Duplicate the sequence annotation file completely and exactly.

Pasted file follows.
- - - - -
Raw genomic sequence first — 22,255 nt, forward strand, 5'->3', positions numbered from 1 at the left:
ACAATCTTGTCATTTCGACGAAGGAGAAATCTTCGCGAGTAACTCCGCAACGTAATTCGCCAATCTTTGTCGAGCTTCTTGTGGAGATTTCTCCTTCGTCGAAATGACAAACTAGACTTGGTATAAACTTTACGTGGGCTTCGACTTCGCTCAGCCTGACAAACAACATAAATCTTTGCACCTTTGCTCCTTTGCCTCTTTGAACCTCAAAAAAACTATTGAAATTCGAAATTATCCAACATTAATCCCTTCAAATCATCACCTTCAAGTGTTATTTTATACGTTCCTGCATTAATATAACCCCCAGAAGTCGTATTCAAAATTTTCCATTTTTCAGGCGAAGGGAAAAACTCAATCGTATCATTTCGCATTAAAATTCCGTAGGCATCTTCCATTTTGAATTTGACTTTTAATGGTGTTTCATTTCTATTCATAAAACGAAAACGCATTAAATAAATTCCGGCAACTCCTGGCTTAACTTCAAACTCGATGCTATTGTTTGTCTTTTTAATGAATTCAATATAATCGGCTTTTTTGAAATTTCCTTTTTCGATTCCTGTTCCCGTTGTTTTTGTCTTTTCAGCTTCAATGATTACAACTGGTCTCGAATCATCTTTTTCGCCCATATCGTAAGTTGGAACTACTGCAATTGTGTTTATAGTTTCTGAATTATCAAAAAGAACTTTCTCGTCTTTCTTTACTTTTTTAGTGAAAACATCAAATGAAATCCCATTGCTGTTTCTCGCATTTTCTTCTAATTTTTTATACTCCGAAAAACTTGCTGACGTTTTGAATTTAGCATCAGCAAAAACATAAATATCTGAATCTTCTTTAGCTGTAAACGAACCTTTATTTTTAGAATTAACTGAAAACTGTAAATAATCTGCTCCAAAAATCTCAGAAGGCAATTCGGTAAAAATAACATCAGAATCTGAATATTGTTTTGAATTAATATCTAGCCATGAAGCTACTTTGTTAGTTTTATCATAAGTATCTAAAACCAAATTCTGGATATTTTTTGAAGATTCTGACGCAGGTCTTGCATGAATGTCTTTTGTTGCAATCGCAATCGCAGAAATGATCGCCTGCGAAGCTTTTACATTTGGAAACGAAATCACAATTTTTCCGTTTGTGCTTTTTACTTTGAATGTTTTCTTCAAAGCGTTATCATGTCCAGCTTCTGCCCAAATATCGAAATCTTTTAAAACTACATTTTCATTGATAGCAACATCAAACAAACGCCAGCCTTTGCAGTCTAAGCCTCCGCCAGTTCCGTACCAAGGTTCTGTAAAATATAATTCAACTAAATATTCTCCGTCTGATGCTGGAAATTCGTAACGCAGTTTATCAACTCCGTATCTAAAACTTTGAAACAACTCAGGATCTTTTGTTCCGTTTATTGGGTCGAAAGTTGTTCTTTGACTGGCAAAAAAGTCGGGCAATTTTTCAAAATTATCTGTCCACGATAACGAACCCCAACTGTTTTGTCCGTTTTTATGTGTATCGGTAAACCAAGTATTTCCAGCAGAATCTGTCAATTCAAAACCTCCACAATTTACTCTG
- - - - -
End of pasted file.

Raw genomic sequence first — 22,255 nt, forward strand, 5'->3', positions numbered from 1 at the left:
ACAATCTTGTCATTTCGACGAAGGAGAAATCTTCGCGAGTAACTCCGCAACGTAATTCGCCAATCTTTGTCGAGCTTCTTGTGGAGATTTCTCCTTCGTCGAAATGACAAACTAGACTTGGTATAAACTTTACGTGGGCTTCGACTTCGCTCAGCCTGACAAACAACATAAATCTTTGCACCTTTGCTCCTTTGCCTCTTTGAACCTCAAAAAAACTATTGAAATTCGAAATTATCCAACATTAATCCCTTCAAATCATCACCTTCAAGTGTTATTTTATACGTTCCTGCATTAATATAACCCCCAGAAGTCGTATTCAAAATTTTCCATTTTTCAGGCGAAGGGAAAAACTCAATCGTATCATTTCGCATTAAAATTCCGTAGGCATCTTCCATTTTGAATTTGACTTTTAATGGTGTTTCATTTCTATTCATAAAACGAAAACGCATTAAATAAATTCCGGCAACTCCTGGCTTAACTTCAAACTCGATGCTATTGTTTGTCTTTTTAATGAATTCAATATAATCGGCTTTTTTGAAATTTCCTTTTTCGATTCCTGTTCCCGTTGTTTTTGTCTTTTCAGCTTCAATGATTACAACTGGTCTCGAATCATCTTTTTCGCCCATATCGTAAGTTGGAACTACTGCAATTGTGTTTATAGTTTCTGAATTATCAAAAAGAACTTTCTCGTCTTTCTTTACTTTTTTAGTGAAAACATCAAATGAAATCCCATTGCTGTTTCTCGCATTTTCTTCTAATTTTTTATACTCCGAAAAACTTGCTGACGTTTTGAATTTAGCATCAGCAAAAACATAAATATCTGAATCTTCTTTAGCTGTAAACGAACCTTTATTTTTAGAATTAACTGAAAACTGTAAATAATCTGCTCCAAAAATCTCAGAAGGCAATTCGGTAAAAATAACATCAGAATCTGAATATTGTTTTGAATTAATATCTAGCCATGAAGCTACTTTGTTAGTTTTATCATAAGTATCTAAAACCAAATTCTGGATATTTTTTGAAGATTCTGACGCAGGTCTTGCATGAATGTCTTTTGTTGCAATCGCAATCGCAGAAATGATCGCCTGCGAAGCTTTTACATTTGGAAACGAAATCACAATTTTTCCGTTTGTGCTTTTTACTTTGAATGTTTTCTTCAAAGCGTTATCATGTCCAGCTTCTGCCCAAATATCGAAATCTTTTAAAACTACATTTTCATTGATAGCAACATCAAACAAACGCCAGCCTTTGCAGTCTAAGCCTCCGCCAGTTCCGTACCAAGGTTCTGTAAAATATAATTCAACTAAATATTCTCCGTCTGATGCTGGAAATTCGTAACGCAGTTTATCAACTCCGTATCTAAAACTTTGAAACAACTCAGGATCTTTTGTTCCGTTTATTGGGTCGAAAGTTGTTCTTTGACTGGCAAAAAAGTCGGGCAATTTTTCAAAATTATCTGTCCACGATAACGAACCCCAACTGTTTTGTCCGTTTTTATGTGTATCGGTAAACCAAGTATTTCCAGCAGAATCTGTCAATTCAAAACCTCCACAATTTACTCTG